Pennsylvania spotlights food culture on four new culinary trails

Local News

HARRISBURG — (WJET/WFXP/YourErie.com) – If you’re a foodie, Pennsylvania is offering some new food tours for you to try.

On Wednesday, First Lady Frances Wolf and Department of Community and Economic Development (DCED) Deputy Secretary for Marketing, Tourism & Film Carrie Fischer Lepore launched four new culinary trails in the Commonwealth: Picked: An Apple Trail; Baked: A Bread Trail; Chopped: A Charcuterie Trail; and Pickled: A Fermented Trail.

“In Pennsylvania, food is not just a meal – it is an important piece of our history, culture and legacy,” said Deputy Secretary Fischer Lepore. “These culinary trails allow travelers to more fully immerse themselves into what it means to be a Pennsylvanian, through our food legacy and traditions. And the culinary trails will introduce longtime Pennsylvanians to new restaurants, artisanal shops, and other venues, helping to boost the many small businesses that form the fabric of the Commonwealth’s food legacy.”

The culinary trails feature local farms, artisans and other food businesses from every county and corner of Pennsylvania. The goal is to provide travelers with an immersive, multisensory understanding of the Commonwealth’s bountiful food culture.

“Storytelling is one of the most powerful tools we have to share what life was like during any period of time, and what we eat, how we eat it, and why we eat it is a key piece to the stories we pass through generations,” said First Lady Wolf. “Pennsylvania’s past and present are hugely characterized by the foods that have been blended into the histories of our communities, and each of the culinary trails are the perfect way to showcase how every plate continues to shape our Commonwealth.”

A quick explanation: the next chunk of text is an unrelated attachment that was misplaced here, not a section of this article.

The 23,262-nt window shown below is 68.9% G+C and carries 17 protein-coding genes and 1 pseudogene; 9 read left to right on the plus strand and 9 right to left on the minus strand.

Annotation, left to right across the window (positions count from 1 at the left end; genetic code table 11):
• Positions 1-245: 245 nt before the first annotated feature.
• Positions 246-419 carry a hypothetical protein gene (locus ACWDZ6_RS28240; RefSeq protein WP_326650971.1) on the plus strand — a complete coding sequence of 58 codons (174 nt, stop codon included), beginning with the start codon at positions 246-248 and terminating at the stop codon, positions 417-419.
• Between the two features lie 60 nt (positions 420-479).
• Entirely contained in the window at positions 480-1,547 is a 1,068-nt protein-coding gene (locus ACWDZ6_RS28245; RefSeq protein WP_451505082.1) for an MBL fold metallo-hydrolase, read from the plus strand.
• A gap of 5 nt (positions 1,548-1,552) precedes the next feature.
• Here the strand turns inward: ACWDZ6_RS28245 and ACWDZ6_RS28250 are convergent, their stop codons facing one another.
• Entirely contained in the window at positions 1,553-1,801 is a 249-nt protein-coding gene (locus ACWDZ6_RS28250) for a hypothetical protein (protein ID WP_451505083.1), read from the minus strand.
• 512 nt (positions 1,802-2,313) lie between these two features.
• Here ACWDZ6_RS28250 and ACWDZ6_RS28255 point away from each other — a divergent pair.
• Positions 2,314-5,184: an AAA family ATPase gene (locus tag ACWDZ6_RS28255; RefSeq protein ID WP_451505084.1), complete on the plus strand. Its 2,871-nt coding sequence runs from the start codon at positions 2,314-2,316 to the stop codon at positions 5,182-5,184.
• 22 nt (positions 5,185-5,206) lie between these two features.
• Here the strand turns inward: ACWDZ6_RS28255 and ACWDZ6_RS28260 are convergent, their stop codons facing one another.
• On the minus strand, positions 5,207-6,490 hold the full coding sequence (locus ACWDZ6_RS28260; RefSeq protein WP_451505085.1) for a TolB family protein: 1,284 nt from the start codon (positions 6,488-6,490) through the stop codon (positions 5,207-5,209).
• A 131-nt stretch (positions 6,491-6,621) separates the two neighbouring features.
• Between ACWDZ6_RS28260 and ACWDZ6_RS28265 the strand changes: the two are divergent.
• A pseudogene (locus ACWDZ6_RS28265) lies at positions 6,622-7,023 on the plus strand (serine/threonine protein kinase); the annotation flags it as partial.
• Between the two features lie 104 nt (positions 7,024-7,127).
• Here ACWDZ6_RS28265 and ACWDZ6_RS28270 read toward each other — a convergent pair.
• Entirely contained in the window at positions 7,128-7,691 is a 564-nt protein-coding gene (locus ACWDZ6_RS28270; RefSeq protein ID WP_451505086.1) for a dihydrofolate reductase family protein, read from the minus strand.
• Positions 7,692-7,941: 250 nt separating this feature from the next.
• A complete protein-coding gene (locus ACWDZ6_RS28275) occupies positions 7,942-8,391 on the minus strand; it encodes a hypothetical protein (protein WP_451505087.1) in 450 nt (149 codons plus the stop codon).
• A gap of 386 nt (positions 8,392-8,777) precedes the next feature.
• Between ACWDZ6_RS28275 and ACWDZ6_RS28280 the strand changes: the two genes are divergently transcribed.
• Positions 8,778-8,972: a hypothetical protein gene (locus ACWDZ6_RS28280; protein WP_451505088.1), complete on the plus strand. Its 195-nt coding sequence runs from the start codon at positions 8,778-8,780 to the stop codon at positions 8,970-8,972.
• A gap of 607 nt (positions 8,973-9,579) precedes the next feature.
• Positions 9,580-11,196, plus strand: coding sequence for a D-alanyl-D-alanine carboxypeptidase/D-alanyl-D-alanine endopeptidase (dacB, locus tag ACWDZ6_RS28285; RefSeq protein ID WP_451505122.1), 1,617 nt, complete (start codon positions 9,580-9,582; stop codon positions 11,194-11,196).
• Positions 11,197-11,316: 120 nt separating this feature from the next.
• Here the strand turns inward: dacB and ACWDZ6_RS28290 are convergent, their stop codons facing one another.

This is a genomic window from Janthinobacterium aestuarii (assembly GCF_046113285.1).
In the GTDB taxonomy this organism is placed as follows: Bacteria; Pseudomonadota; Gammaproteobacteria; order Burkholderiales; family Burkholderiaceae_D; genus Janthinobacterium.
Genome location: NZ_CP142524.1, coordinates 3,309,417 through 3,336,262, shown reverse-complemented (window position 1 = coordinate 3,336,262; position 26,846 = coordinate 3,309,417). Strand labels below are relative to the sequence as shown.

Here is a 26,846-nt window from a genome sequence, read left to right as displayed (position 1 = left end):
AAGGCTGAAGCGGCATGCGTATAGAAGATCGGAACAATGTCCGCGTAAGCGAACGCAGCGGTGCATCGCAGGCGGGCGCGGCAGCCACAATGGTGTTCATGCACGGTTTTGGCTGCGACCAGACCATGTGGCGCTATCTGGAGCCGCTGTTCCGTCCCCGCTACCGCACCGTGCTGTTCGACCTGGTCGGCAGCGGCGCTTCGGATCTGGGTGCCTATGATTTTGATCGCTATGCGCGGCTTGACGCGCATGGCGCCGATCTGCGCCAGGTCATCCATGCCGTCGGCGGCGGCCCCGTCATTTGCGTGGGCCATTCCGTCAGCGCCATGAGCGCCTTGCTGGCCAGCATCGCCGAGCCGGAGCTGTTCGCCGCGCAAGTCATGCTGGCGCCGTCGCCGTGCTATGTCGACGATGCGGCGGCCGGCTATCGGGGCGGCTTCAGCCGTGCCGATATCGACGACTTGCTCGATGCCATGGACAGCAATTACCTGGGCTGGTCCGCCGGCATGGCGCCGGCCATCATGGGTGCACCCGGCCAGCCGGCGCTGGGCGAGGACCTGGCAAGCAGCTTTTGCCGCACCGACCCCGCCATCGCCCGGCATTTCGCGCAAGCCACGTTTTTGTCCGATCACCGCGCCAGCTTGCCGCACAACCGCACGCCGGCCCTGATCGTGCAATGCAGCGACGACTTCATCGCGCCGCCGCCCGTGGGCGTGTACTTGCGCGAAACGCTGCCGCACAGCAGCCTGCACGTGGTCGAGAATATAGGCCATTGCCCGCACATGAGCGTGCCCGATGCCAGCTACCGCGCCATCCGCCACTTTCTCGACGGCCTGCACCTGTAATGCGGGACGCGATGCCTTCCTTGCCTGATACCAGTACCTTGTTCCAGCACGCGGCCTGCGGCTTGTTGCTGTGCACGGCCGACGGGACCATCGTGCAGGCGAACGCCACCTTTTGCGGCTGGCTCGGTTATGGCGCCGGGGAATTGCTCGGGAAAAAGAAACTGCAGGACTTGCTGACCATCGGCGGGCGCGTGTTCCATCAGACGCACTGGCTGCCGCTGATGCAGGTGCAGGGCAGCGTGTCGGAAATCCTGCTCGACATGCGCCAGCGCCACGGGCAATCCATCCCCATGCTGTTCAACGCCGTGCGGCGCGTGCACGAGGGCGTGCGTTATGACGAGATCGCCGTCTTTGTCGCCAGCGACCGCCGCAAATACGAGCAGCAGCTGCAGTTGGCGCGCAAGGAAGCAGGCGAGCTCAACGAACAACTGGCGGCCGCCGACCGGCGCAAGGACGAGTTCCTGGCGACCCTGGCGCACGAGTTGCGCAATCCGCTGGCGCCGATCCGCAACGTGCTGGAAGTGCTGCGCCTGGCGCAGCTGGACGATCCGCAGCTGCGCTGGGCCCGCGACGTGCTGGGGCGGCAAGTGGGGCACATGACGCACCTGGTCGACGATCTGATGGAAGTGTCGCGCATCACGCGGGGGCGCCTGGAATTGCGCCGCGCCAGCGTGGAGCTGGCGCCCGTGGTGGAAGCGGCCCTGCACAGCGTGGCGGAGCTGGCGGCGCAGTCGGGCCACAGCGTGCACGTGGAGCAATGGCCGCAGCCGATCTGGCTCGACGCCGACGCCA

Since 2018, the DCED has collaborated with Chatham University’s Center for Regional Agriculture, Food, and Transformation (CRAFT) to develop culinary trails that accurately represent the rich culture and history of the state, including the distinctive dishes popularized by immigrants who built the local communities.

Each trail has four to five “clusters,” separated by region, to be completed over a two-to-four-day road trip. The diverse offerings include local bakeries, restaurants, wineries, cideries and other food shops and restaurants. The trail will also feature historically significant locations to give travelers a sense of the history of different crops, recipes, and food preparation techniques.

The Four New Culinary Trails

Picked: An Apple Trail
Pennsylvania is ranked fourth in the United States for apple growing, producing between 400 to 500 million pounds of apples per year. Picked: An Apple Trail offers a sampling of traditional farms, cideries, bakeries, and other locations like apple pie pottery and ceramic makers.

Baked: A Bread Trail
From pretzels and shoefly pie to haluski and hops, grains like corn and wheat have played a central role in Pennsylvania’s history, economy and culture. Baked: A Bread Trail honors the grain-growing regions of Pennsylvania with baked items, crafts, mills, bakeries, breweries and restaurants.

Chopped: A Charcuterie Trail
Derived from the French phrase meaning “cooker of meat,” curing meats is a practice dating back to the early 19th century in the Commonwealth as migrants from Eastern European countries settled in rural areas and built smokehouses in their backyards. Chopped: A Charcuterie Trail takes visitors on an exploration of cured meats and accompaniments, ranging from backyard smoked sausage to select, hand-carved boards with curing methods and recipes that have been passed down for generations.

Pickled: A Fermented Trail
From common menu items like pickled vegetables, sauerkraut, and beer to delicacies like red beet eggs, root beer, kefir and kombucha, Pennsylvanians love fermented foods. Pickled: A Fermented Trail includes stops at farms and creameries, vineyards and markets and even historically significant houses and hotels for fermented goods.

The four new culinary trails add to the two existing trails that were developed by the Pennsylvania Tourism Office: Scooped: An Ice Cream Trail and Tapped: A Maple Trail. For more information and a full itinerary of all Culinary Trails, click HERE.

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